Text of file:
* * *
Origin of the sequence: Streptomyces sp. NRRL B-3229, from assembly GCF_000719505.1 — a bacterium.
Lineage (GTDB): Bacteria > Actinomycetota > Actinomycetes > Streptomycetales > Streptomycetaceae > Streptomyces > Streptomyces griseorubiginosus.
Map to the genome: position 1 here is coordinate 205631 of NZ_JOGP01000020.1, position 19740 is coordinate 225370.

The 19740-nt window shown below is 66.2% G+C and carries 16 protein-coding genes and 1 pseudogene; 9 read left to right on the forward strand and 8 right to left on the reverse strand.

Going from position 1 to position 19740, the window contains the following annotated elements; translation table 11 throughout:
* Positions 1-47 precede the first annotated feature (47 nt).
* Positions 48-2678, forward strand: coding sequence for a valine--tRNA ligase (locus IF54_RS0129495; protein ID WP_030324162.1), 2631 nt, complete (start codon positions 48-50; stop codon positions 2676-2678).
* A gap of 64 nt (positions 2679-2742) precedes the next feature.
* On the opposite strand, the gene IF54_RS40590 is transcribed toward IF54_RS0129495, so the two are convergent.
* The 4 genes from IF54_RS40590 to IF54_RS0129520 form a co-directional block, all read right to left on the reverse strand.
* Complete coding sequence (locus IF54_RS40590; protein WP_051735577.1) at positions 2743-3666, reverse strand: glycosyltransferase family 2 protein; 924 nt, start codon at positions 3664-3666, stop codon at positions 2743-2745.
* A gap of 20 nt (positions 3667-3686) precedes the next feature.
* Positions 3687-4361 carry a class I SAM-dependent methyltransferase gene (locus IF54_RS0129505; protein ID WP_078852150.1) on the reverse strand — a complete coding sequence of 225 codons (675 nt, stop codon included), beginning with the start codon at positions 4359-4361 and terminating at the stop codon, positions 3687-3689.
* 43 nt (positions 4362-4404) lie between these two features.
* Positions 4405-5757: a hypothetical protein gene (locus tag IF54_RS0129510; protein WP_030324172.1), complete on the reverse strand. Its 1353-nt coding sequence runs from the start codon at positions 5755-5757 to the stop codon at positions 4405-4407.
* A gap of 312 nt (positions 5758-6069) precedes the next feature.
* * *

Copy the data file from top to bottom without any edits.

Origin of the sequence: Streptomyces sp. NRRL B-3229, from assembly GCF_000719505.1 — a bacterium.
Lineage (GTDB): Bacteria > Actinomycetota > Actinomycetes > Streptomycetales > Streptomycetaceae > Streptomyces > Streptomyces griseorubiginosus.
Map to the genome: position 1 here is coordinate 205631 of NZ_JOGP01000020.1, position 19740 is coordinate 225370.

The 19740-nt window shown below is 66.2% G+C and carries 16 protein-coding genes and 1 pseudogene; 9 read left to right on the forward strand and 8 right to left on the reverse strand.

Going from position 1 to position 19740, the window contains the following annotated elements; translation table 11 throughout:
* Positions 1-47 precede the first annotated feature (47 nt).
* Positions 48-2678, forward strand: coding sequence for a valine--tRNA ligase (locus IF54_RS0129495; protein ID WP_030324162.1), 2631 nt, complete (start codon positions 48-50; stop codon positions 2676-2678).
* A gap of 64 nt (positions 2679-2742) precedes the next feature.
* On the opposite strand, the gene IF54_RS40590 is transcribed toward IF54_RS0129495, so the two are convergent.
* The 4 genes from IF54_RS40590 to IF54_RS0129520 form a co-directional block, all read right to left on the reverse strand.
* Complete coding sequence (locus IF54_RS40590; protein WP_051735577.1) at positions 2743-3666, reverse strand: glycosyltransferase family 2 protein; 924 nt, start codon at positions 3664-3666, stop codon at positions 2743-2745.
* A gap of 20 nt (positions 3667-3686) precedes the next feature.
* Positions 3687-4361 carry a class I SAM-dependent methyltransferase gene (locus IF54_RS0129505; protein ID WP_078852150.1) on the reverse strand — a complete coding sequence of 225 codons (675 nt, stop codon included), beginning with the start codon at positions 4359-4361 and terminating at the stop codon, positions 3687-3689.
* 43 nt (positions 4362-4404) lie between these two features.
* Positions 4405-5757: a hypothetical protein gene (locus tag IF54_RS0129510; protein WP_030324172.1), complete on the reverse strand. Its 1353-nt coding sequence runs from the start codon at positions 5755-5757 to the stop codon at positions 4405-4407.
* A gap of 312 nt (positions 5758-6069) precedes the next feature.